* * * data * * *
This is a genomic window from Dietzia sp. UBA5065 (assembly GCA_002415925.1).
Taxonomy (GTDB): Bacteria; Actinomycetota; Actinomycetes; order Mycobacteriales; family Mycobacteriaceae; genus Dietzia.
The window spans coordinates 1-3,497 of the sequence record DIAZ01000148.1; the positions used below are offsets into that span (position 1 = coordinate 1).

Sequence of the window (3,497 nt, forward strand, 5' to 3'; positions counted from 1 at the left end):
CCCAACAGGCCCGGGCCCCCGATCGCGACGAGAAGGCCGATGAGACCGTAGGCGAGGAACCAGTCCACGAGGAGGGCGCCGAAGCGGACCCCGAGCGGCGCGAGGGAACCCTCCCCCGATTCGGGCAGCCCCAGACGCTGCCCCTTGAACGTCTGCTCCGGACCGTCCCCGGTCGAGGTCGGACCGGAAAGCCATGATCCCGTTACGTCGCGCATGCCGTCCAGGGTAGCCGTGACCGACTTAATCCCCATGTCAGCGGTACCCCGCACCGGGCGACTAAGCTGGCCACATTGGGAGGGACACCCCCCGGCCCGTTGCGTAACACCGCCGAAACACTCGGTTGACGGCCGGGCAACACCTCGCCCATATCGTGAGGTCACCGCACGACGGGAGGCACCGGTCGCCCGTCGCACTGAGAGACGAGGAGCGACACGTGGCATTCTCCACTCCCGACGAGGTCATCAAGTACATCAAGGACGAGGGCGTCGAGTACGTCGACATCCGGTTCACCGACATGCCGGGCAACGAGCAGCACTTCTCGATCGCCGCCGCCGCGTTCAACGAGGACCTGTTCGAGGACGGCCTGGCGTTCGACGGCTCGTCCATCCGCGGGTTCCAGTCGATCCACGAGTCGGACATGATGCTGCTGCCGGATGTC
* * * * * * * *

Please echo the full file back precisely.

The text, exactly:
This is a genomic window from Dietzia sp. UBA5065 (assembly GCA_002415925.1).
Taxonomy (GTDB): Bacteria; Actinomycetota; Actinomycetes; order Mycobacteriales; family Mycobacteriaceae; genus Dietzia.
The window spans coordinates 1-3,497 of the sequence record DIAZ01000148.1; the positions used below are offsets into that span (position 1 = coordinate 1).

Sequence of the window (3,497 nt, forward strand, 5' to 3'; positions counted from 1 at the left end):
CCCAACAGGCCCGGGCCCCCGATCGCGACGAGAAGGCCGATGAGACCGTAGGCGAGGAACCAGTCCACGAGGAGGGCGCCGAAGCGGACCCCGAGCGGCGCGAGGGAACCCTCCCCCGATTCGGGCAGCCCCAGACGCTGCCCCTTGAACGTCTGCTCCGGACCGTCCCCGGTCGAGGTCGGACCGGAAAGCCATGATCCCGTTACGTCGCGCATGCCGTCCAGGGTAGCCGTGACCGACTTAATCCCCATGTCAGCGGTACCCCGCACCGGGCGACTAAGCTGGCCACATTGGGAGGGACACCCCCCGGCCCGTTGCGTAACACCGCCGAAACACTCGGTTGACGGCCGGGCAACACCTCGCCCATATCGTGAGGTCACCGCACGACGGGAGGCACCGGTCGCCCGTCGCACTGAGAGACGAGGAGCGACACGTGGCATTCTCCACTCCCGACGAGGTCATCAAGTACATCAAGGACGAGGGCGTCGAGTACGTCGACATCCGGTTCACCGACATGCCGGGCAACGAGCAGCACTTCTCGATCGCCGCCGCCGCGTTCAACGAGGACCTGTTCGAGGACGGCCTGGCGTTCGACGGCTCGTCCATCCGCGGGTTCCAGTCGATCCACGAGTCGGACATGATGCTGCTGCCGGATGTC